Monoket

Name: Monoket

How supplied

Monoket® (isosorbide mononitrate, USP) 10 mg tablets are white, round, scored and engraved “10” on one side and engraved “SCHWARZ 610” on the other. They are supplied as follows:

Bottles of 100 .............NDC 62175-3610-1

Monoket ® (isosorbide mononitrate, USP) 20 mg tablets are white, round, scored and engraved “20” on one side and engraved “SCHWARZ 620” on the other. They are supplied as follows:

Bottles of 100 .............NDC 62175-3620-1

Store at 20°-30°C (68°-86°F) [See USP] Keep tightly closed.

Distributed by: Kremers Urban Pharmaceuticals Inc. Princeton, NJ 08540. Rev. Oct 2014

Overdose

Hemodynamic Effects

The ill effects of isosorbide mononitrate overdose are generally the results of isosorbide mononitrate's capacity to induce vasodilatation, venous pooling, reduced cardiac output, and hypotension. These hemodynamic changes may have protean manifestations, including increased intracranial pressure, with any or all of persistent throbbing headache, confusion, and moderate fever; vertigo; palpitations; visual disturbances; nausea and vomiting (possibly with colic and even bloody diarrhea); syncope (especially in the upright posture); air hunger and dyspnea, later followed by reduced ventilatory effort; diaphoresis, with the skin either flushed or cold and clammy; heart block and bradycardia; paralysis; coma; seizures and death.

Laboratory determinations of serum levels of isosorbide mononitrate and its metabolites are not widely available, and such determinations have, in any event, no established role in the management of isosorbide mononitrate overdose.

There are no data suggesting what dose of isosorbide mononitrate is likely to be life-threatening in humans. In rats and mice, there is significant lethality at oral doses of 1965 mg/kg and 2581 mg/kg, respectively.

No data are available to suggest physiological maneuvers (e.g., maneuvers to change the pH of the urine) that might accelerate elimination of isosorbide mononitrate. Isosorbide mononitrate is significantly removed from the blood during hemodialysis.

No specific antagonist to the vasodilator effects of isosorbide mononitrate is known, and no intervention has been subject to controlled study as a therapy of isosorbide mononitrate overdose. Because the hypotension associated with isosorbide mononitrate overdose is the result of venodilatation and arterial hypovolemia, prudent therapy in this situation should be directed toward an increase in central fluid volume. Passive elevation of the patient's legs may be sufficient, but intravenous infusion of normal saline or similar fluid may also be necessary.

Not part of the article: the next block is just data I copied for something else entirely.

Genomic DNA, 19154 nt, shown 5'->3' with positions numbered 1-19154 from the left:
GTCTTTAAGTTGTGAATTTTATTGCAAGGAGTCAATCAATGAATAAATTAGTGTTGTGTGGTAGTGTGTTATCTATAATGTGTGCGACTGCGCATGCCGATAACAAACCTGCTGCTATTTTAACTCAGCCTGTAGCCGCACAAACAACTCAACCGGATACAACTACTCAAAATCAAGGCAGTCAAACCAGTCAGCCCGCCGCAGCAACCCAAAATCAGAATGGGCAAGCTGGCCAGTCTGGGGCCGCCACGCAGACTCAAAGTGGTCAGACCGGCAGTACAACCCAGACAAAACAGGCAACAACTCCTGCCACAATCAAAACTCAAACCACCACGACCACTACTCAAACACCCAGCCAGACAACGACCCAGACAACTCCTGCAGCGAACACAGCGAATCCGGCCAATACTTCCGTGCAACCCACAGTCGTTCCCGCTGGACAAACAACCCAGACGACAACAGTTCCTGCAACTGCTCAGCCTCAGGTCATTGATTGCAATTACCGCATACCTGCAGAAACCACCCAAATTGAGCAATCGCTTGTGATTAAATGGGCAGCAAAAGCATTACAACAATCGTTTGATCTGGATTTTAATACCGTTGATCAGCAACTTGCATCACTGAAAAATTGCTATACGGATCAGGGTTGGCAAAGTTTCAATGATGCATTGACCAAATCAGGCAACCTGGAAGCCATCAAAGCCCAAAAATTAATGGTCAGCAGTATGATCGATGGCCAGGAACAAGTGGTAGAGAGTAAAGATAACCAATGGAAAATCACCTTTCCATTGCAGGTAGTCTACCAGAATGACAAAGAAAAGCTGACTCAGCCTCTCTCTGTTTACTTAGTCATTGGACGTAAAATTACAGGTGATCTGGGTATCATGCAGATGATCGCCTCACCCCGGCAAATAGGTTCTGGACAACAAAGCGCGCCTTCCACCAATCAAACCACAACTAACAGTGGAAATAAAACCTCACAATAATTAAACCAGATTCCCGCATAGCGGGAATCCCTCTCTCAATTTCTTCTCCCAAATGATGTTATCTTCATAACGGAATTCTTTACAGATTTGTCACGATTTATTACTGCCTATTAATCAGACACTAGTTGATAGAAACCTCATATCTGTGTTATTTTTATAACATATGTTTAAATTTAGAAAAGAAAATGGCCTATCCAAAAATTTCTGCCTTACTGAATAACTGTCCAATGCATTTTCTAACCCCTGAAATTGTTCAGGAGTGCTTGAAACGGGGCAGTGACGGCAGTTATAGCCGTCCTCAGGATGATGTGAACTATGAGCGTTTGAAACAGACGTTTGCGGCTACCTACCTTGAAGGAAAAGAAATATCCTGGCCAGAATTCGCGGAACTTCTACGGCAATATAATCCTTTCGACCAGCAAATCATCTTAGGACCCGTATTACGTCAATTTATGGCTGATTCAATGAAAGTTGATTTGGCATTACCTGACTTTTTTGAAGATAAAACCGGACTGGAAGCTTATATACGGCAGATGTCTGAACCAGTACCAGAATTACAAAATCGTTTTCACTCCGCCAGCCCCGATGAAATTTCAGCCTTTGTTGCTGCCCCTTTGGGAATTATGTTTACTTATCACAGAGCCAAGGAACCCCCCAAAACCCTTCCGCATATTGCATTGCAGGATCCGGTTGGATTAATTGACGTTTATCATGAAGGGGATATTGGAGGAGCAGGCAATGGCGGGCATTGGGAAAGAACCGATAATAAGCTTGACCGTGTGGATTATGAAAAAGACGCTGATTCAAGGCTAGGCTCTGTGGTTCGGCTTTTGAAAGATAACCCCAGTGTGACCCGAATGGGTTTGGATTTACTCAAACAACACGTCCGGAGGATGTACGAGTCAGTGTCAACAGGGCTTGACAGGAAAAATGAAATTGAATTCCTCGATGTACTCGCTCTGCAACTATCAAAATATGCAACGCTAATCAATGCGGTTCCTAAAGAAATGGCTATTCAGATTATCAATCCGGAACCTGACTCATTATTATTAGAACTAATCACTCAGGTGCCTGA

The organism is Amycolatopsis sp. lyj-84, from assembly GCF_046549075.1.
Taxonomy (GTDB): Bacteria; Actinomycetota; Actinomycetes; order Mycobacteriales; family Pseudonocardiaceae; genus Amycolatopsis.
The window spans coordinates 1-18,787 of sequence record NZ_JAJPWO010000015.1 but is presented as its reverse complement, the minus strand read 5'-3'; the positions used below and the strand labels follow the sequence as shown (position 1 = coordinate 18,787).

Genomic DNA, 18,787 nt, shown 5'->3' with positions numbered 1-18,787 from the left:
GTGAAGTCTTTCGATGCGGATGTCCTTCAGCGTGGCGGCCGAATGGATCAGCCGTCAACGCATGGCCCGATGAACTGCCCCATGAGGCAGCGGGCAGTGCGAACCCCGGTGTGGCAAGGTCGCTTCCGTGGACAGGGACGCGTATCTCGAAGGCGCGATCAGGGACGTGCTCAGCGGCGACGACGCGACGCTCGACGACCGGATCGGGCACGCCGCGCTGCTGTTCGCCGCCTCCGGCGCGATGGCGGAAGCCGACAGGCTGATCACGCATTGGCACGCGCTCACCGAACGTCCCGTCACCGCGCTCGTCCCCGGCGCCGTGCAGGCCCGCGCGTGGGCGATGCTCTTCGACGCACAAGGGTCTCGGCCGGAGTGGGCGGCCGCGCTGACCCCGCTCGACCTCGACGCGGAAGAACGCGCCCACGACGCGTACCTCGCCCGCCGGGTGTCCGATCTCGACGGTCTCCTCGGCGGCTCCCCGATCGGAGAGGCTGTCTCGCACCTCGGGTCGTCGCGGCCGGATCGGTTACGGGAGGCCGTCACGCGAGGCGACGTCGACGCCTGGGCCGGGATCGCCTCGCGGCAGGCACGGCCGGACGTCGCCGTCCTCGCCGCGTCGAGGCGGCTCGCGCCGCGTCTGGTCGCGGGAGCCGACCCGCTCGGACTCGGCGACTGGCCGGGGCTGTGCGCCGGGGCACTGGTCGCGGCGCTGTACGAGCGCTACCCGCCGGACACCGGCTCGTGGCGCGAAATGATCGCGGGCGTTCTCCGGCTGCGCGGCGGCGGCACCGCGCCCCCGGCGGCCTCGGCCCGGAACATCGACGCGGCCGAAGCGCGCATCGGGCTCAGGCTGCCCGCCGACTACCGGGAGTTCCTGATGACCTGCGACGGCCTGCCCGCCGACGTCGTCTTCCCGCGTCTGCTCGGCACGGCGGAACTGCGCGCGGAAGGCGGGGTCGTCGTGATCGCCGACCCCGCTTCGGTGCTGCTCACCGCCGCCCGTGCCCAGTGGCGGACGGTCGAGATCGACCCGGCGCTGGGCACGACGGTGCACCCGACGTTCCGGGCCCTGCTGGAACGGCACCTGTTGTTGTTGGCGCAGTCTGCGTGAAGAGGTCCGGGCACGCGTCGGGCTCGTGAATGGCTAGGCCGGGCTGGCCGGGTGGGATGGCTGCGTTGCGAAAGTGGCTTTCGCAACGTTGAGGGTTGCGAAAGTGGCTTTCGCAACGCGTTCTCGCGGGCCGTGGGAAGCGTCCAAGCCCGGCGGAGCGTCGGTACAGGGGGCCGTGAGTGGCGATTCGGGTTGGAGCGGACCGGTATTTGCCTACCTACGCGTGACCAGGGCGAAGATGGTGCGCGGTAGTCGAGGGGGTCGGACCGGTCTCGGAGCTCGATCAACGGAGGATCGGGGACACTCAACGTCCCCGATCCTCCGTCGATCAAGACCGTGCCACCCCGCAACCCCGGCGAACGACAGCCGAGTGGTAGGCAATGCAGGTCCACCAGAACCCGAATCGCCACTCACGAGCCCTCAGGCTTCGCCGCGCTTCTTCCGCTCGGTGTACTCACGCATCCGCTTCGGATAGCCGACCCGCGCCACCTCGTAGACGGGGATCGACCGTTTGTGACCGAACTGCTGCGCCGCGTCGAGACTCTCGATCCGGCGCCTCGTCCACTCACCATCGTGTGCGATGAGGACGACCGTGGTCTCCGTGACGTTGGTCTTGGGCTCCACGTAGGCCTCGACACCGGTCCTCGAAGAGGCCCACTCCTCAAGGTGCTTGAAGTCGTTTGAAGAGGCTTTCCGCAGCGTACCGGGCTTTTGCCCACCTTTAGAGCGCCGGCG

The use of epinephrine or other arterial vasoconstrictors in this setting is likely to do more harm than good.

In patients with renal disease or congestive heart failure, therapy resulting in central volume expansion is not without hazard. Treatment of isosorbide mononitrate overdose in these patients may be subtle and difficult, and invasive monitoring may be required.

Methemoglobinemia

Methemoglobinemia has been reported in patients receiving other organic nitrates, and it probably could also occur as a side effect of isosorbide mononitrate. Certainly nitrate ions liberated during metabolism of isosorbide mononitrate can oxidize hemoglobin into methemoglobin. Even in patients totally without cytochrome b5 reductase activity, however, and even assuming that the nitrate moiety of isosorbide mononitrate is quantitatively applied to oxidation of hemoglobin, about 2 mg/kg of isosorbide mononitrate should be required before any of these patients manifests clinically significant ( ≥ 10%) methemoglobinemia. In patients with normal reductase function, significant production of methemoglobin should require even larger doses of isosorbide mononitrate. In one study in which 36 patients received 2-4 weeks of continuous nitroglycerin therapy at 3.1 to 4.4 mg/hr (equivalent, in total administered dose of nitrate ions, to 7.8-11.1 mg of isosorbide mononitrate per hour), the average methemoglobin level measured was 0.2%; this was comparable to that observed in parallel patients who received placebo.

Notwithstanding these observations, there are case reports of significant methemoglobinemia in association with moderate overdoses of organic nitrates. None of the affected patients had been thought to be unusually susceptible.

Methemoglobin levels are available from most clinical laboratories. The diagnosis should be suspected in patients who exhibit signs of impaired oxygen delivery despite adequate cardiac output and adequate arterial p02. Classically, methemoglobinemic blood is described as chocolate brown, without color change on exposure to air.

When methemoglobinemia is diagnosed, the treatment of choice is methylene blue, 1-2 mg/kg intravenously.

Side effects

Headache is the most frequent side effect and was the cause of 2% of all dropouts from controlled-clinical trials. Headache decreased in incidence after the first few days of therapy.

The following table shows the frequency of adverse reactions observed in 1% or more of subjects in 6 placebo-controlled trials, conducted in the United States and abroad. The same table shows the frequency of withdrawal for these adverse reactions. In many cases the adverse reactions were of uncertain relation to drug treatment.